Written by Mark Waid
Art by Jean Diaz
Cover Art by Dennis Calero (Cover A); Rafael Albuquerque (Cover B); Jeffrey Spokes (Cover C)
Price: $3.99; Release date: February 17, 2010
Previously in Incorruptible“¦
Until recently, Max Damage headed the FBI’s most wanted list. Then mankind’s premier defender, the Plutonian, went berserk and blew up the FBI.
After weeks of disappearance, Max has resurfaced, apparently having rededicated his life to superheroism. Max’s sidekick, the severely underage Jailbait, is — to put it mildly — unhappy with this bizarre decision. Max’s former enemy, police lieutenant Louis Armadale, is skeptical of Max’s new path. Together, the three have followed a trail of violence to the hidden lab of David Orjean (mockingly known as “Dr. Origin”), where ordinary people (terrified of Plutonian) are paying huge money in hopes of being granted superpowers”¦
Incorruptible is quickly becoming one of my favorite comics and the majority of the credit goes to Mark Waid. He has consistently been one of the best writers in the medium for over a decade and he shows no signs of slowing down anytime soon. Issue 3 really showcases Waid’s ability to have fun with the characters without being over the top or campy in his dialogue. The interplay between Max and Jailbait continues to bring joy in every instance (actually Jailbait’s encounters with EVERYONE provide joy) as she is hands down my favorite character in the series thus far.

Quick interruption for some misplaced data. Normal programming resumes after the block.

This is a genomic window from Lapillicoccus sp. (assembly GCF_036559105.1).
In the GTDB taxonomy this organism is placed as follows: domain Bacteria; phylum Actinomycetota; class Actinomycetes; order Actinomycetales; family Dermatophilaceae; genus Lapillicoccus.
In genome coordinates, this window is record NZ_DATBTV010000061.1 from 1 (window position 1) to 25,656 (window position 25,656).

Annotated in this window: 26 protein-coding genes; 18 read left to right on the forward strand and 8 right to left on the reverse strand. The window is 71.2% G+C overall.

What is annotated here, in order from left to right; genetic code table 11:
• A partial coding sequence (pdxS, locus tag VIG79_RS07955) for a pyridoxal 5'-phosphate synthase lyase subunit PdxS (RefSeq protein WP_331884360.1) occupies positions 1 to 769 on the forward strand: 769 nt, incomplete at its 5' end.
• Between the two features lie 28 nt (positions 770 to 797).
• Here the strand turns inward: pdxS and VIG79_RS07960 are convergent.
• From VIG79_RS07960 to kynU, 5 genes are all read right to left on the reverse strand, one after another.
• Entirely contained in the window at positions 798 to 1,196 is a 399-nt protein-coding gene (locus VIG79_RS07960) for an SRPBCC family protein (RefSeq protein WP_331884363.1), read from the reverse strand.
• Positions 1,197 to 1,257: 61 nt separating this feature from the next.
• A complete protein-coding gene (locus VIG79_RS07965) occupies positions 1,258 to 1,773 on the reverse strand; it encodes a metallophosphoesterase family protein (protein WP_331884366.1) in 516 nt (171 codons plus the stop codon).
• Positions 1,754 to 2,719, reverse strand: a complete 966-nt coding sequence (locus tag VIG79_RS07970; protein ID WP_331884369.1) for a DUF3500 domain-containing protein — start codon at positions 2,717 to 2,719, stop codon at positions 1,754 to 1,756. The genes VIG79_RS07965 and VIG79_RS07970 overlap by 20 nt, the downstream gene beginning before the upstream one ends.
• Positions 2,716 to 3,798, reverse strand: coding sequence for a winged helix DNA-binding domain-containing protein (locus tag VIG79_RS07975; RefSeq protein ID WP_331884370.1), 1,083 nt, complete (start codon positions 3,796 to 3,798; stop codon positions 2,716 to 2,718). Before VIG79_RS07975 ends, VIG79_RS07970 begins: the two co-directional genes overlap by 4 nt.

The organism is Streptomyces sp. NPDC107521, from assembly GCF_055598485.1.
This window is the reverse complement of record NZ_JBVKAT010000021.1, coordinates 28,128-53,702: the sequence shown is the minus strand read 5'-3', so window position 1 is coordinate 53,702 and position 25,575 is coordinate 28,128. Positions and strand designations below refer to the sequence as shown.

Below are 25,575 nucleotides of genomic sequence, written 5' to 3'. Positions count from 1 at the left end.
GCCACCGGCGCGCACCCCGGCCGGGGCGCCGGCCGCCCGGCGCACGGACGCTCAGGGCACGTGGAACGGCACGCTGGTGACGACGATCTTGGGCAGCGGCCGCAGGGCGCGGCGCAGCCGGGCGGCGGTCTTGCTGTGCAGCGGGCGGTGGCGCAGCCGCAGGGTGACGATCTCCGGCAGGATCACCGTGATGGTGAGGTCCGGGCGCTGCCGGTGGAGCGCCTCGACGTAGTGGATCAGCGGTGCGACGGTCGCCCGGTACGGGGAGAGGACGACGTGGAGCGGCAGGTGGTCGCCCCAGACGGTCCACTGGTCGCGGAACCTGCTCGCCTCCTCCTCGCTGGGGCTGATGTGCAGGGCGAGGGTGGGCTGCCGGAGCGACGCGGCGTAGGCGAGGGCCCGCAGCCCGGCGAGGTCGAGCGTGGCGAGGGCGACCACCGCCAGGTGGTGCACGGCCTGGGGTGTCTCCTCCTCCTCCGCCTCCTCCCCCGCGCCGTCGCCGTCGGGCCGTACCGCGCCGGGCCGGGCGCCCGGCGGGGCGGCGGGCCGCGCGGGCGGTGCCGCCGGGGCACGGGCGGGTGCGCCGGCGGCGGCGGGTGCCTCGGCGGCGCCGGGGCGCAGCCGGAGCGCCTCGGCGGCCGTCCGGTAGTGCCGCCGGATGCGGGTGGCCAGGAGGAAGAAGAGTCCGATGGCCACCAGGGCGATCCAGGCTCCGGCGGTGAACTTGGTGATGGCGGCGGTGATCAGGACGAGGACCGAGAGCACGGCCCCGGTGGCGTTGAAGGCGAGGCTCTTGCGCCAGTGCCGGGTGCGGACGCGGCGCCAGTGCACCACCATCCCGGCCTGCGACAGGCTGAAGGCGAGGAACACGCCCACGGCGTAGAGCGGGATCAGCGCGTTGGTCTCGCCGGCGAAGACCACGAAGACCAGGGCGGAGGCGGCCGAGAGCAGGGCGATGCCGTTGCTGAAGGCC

I was intrigued to see there might actually be a way to deal with the Plutonian because as those who read Waid’s companion series Irredeemable know, the heroes have pretty much had their hands full trying to stop him. The issue also mentions Amberjack, a new character described as “Max Damage if he were clinically insane.” I can’t wait to see what that could possibly entail.
With each new issue we get closer and closer to finding out why exactly Max Damage has gone from the world’s most heinous villain into its greatest protector. Mark Waid knows just how much to reveal and just how much to tease to keep the reader thirsty for more.
The Geek: Andrew Dalhouse’s colors.
The Weak: Characters odd facial expressions on seemingly every page.
Vactor’s Verdict: 4 out of 5